The Stimson Center released today the report of its Task Force on US Drone Policy. The ten-member task force, of which I was a member, was chaired by General John Abizaid and Rosa Brooks. The report makes eight recommendations for overhauling US drone strategy; improving oversight, accountability, transparency and clarifying the international legal framework applicable to lethal drones; and improving export controls for drone technology.
General Abizaid and Rosa Brooks have an op-ed in today’s Washington Post discussing the report’s conclusions.
In addition, my law partner and fellow task force member Jeff Smith (who served as General Counsel of the CIA) and I have an op-ed in Politico today that summarizes the Task Force’s recommendations relating to international law. We argue that a long-term, secret U.S. drone program, even if it is authorized under U.S. law and defensible under international law, may not be consistent with “more basic rule-of-law principles that are at the core of the American identity and that we seek to promote around the world.”
We offer the following recommendations:
—First, improve transparency in drone strikes. The United States should at minimum disclose the number of strikes, the number killed, the affiliations of those targeted, the number of civilian casualties, and the procedures for targeting decisions. It is true that many foreign governments do not want us to acknowledge that drone strikes are being conducted from or on their soil, but the United States should begin the process of weaning those governments from the cloak of secrecy. Our long-term interests in combating terrorism are best served by strengthening democratic and responsible governments, not enabling secretive rulers. Improved transparency is critical to re-building the trust that our allies have in our leadership in international law.
—Second, institute more robust oversight and accountability. The president should, by executive order, establish an independent bi-partisan commission on lethal drone policy and strategy. The commission, which might be composed of respected former government officials as well as regional and human rights experts, should not be in the chain of command for drone operations, but it should have the power to review individual strikes, including the intelligence that underpinned the strike and the consequences of the strike. The commission should report annually to the president and to Congress and release an unclassified report to the public. We believe a report by an independent commission would help to address domestic and international concerns that the executive branch is accountable to no one for targeted killings and that U.S. drone strikes are not directed against appropriate targets or may kill too many civilians.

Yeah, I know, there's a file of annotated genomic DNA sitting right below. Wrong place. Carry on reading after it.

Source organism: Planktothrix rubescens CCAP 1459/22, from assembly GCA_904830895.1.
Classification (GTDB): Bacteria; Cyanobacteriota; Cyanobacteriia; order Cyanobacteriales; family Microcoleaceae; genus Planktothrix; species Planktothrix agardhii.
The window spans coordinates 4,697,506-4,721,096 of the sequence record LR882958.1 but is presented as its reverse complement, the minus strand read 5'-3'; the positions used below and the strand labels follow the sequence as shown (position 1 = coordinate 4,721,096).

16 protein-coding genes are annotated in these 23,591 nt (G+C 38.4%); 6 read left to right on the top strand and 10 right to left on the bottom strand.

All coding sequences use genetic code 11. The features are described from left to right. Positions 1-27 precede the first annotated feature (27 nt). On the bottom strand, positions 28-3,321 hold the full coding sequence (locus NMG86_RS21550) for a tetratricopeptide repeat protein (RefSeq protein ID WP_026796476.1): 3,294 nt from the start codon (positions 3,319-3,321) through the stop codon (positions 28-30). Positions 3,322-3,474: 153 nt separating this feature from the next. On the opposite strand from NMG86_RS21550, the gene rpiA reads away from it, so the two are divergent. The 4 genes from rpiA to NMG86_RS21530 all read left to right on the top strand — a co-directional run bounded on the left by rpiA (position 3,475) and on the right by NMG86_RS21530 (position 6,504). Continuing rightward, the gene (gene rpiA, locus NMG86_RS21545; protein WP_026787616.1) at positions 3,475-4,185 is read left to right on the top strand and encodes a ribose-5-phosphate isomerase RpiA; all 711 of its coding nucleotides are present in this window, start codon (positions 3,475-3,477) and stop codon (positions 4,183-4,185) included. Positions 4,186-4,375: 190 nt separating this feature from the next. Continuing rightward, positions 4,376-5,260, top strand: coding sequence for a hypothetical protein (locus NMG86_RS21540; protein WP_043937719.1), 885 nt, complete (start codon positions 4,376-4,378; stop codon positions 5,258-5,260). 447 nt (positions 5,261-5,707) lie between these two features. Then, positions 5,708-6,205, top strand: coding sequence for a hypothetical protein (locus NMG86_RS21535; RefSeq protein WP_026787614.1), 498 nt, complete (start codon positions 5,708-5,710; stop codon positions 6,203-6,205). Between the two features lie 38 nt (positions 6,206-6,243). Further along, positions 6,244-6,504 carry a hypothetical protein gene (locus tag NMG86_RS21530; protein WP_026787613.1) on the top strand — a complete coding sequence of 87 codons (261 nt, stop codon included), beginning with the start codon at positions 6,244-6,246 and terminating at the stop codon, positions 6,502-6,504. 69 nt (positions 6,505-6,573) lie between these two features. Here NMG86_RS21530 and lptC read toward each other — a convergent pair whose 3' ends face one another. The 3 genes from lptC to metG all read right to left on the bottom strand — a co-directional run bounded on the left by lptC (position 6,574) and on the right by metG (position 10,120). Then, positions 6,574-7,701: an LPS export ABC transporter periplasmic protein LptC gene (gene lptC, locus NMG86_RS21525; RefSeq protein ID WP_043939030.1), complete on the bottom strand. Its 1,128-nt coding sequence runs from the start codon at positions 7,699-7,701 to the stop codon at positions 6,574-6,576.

—Third, develop clear international legal norms for the use of lethal force outside a traditional battlefield. The traditional rules of war and for use of force do not address the complexities of modern conflicts between states and non-state terrorist groups. We believe the United States has acted responsibly in conducting drone strikes but unless our country clarifies the rules and practices it is following, other states with less justifiable motives can easily point to the U.S. program as grounds to conduct lethal drone strikes that are not remotely responsible. For example, on what legal grounds could we object to Russian lethal drone strikes on Ukrainian “terrorists” in Eastern Ukraine?
- Targeted Killing,
- Cyber & Technology,
- International Law: LOAC: Military Necessity,
- International Law: LOAC: Distinction,
- Jus ad Bellum/UN Charter/Sovereignty,
- Relationship between LOAC and IHRL,
- International Law,
- International Law: LOAC: Proportionality,
- Targeted Killing: Drones,
- International Law: LOAC,
- Non-International Armed Conflict